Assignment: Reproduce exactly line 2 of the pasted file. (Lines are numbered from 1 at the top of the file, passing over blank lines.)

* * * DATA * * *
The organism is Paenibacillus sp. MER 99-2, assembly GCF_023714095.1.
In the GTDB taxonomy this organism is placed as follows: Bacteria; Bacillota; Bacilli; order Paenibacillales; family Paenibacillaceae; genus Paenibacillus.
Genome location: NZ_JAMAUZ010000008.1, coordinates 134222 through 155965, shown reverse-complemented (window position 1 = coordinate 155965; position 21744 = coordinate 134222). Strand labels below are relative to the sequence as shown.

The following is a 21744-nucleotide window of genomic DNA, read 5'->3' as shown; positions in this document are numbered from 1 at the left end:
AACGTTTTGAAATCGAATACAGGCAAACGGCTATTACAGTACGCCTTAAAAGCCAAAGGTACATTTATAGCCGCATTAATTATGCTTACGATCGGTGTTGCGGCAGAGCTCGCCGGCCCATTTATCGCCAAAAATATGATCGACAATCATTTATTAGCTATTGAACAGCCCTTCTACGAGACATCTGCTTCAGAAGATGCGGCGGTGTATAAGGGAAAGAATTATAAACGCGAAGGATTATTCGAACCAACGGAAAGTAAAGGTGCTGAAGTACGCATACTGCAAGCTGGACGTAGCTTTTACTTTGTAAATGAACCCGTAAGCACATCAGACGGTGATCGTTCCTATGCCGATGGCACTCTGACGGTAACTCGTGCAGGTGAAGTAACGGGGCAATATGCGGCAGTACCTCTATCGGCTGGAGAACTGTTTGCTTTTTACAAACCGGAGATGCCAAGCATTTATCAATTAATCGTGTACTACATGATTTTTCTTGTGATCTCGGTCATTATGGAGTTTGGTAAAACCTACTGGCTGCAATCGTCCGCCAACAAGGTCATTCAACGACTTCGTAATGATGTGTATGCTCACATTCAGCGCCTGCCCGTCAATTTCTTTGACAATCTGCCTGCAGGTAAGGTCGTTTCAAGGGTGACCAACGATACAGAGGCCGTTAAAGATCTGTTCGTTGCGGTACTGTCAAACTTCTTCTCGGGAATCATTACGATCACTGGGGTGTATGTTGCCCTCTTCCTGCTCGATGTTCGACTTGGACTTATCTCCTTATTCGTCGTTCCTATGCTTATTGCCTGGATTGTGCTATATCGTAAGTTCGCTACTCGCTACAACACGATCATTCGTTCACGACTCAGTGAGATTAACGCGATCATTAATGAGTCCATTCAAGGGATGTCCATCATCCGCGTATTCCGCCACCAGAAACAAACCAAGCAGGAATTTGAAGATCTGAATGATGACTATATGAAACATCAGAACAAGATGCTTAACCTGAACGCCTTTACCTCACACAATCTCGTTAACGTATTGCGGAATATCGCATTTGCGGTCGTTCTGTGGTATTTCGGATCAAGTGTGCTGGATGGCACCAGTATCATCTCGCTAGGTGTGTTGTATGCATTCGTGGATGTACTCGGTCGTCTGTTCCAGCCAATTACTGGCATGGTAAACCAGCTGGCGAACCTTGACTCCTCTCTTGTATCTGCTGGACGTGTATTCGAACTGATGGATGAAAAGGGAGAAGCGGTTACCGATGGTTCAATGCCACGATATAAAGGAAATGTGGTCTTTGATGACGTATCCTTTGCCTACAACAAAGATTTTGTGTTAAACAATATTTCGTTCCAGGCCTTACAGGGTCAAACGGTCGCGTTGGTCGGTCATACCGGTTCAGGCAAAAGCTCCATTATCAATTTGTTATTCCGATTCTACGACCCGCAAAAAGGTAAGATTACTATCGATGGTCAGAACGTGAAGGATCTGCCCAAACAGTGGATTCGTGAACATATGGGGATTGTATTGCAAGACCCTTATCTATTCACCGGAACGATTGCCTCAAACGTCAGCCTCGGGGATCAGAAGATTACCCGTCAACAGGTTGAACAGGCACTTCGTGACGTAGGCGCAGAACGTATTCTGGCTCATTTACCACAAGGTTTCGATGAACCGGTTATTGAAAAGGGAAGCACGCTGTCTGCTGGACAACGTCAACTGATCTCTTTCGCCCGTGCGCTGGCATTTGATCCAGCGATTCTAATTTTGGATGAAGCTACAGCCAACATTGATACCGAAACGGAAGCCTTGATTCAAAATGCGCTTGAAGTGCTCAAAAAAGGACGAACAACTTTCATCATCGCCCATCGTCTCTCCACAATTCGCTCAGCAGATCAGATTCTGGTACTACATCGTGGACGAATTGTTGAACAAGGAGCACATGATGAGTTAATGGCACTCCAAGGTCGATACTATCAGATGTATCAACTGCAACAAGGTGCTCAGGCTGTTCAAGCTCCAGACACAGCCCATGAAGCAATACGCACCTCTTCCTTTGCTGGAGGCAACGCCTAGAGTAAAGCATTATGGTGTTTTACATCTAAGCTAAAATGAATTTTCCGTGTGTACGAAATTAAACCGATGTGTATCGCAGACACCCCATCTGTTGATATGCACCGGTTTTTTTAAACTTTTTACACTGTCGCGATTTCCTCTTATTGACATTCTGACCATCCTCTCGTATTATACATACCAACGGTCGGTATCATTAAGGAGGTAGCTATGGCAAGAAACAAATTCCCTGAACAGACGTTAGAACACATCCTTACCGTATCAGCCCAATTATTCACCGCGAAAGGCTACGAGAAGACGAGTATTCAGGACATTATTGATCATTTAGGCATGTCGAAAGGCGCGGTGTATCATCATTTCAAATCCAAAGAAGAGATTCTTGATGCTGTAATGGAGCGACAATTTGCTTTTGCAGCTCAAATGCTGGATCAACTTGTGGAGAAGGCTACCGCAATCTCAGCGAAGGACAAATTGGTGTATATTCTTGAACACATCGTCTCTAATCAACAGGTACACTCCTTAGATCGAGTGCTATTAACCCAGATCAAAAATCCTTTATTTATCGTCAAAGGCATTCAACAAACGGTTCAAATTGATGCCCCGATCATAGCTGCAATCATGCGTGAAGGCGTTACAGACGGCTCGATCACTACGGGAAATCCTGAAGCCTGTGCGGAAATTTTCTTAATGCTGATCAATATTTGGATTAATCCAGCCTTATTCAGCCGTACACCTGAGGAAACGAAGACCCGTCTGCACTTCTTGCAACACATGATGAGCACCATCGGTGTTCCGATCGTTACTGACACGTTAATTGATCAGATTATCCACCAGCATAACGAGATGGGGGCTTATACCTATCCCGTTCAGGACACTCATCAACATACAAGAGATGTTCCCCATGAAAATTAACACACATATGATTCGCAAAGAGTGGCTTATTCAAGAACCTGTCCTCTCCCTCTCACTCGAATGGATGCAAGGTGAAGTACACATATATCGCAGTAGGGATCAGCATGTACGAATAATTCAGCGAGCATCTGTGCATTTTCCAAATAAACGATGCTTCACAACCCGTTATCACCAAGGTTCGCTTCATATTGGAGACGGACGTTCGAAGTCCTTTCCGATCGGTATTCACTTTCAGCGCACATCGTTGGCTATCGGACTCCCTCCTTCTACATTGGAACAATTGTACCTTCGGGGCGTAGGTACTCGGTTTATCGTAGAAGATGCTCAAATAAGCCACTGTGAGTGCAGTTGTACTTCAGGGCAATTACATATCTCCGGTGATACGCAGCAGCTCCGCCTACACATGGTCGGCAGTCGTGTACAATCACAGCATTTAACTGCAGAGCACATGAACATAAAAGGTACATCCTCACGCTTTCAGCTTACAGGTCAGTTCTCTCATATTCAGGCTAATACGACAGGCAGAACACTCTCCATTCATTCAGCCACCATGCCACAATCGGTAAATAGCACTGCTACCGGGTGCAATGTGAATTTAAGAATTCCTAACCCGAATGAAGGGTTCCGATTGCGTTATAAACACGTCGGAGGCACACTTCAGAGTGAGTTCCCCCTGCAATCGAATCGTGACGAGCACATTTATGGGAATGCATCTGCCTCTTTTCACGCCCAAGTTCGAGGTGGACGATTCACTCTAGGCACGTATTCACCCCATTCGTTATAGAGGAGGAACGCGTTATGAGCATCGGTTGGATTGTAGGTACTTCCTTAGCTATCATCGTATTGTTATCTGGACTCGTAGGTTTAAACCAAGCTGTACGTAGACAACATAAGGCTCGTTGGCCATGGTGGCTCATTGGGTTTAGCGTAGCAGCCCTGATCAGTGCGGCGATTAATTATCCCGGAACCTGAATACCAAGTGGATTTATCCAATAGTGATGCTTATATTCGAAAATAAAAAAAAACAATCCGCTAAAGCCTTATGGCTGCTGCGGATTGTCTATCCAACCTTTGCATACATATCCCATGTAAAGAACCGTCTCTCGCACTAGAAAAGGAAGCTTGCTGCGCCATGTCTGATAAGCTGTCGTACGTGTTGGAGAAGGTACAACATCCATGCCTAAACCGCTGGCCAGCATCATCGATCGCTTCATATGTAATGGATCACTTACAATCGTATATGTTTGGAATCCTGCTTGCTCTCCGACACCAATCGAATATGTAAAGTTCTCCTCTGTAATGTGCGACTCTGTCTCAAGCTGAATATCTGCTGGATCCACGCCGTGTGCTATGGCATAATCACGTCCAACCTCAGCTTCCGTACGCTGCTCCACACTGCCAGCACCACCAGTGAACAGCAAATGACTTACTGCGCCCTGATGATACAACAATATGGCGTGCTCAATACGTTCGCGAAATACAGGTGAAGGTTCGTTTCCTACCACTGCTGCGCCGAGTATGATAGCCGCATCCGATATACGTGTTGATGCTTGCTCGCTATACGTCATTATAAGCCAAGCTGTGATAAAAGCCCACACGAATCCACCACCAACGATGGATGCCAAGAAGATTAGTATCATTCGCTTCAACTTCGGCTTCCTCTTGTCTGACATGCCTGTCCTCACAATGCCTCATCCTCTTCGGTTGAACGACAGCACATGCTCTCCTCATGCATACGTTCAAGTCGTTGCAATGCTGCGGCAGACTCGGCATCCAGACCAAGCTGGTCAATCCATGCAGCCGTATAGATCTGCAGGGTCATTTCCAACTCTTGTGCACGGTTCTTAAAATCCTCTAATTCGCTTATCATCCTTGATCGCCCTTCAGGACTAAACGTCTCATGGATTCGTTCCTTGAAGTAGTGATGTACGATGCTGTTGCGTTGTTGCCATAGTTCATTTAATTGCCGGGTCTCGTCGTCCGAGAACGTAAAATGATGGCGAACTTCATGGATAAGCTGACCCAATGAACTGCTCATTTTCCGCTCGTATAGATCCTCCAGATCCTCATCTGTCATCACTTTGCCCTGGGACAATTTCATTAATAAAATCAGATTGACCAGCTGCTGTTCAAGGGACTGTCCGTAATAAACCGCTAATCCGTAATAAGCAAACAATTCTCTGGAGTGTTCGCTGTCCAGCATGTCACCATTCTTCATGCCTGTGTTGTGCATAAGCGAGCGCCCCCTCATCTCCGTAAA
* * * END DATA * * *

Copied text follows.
In the GTDB taxonomy this organism is placed as follows: Bacteria; Bacillota; Bacilli; order Paenibacillales; family Paenibacillaceae; genus Paenibacillus.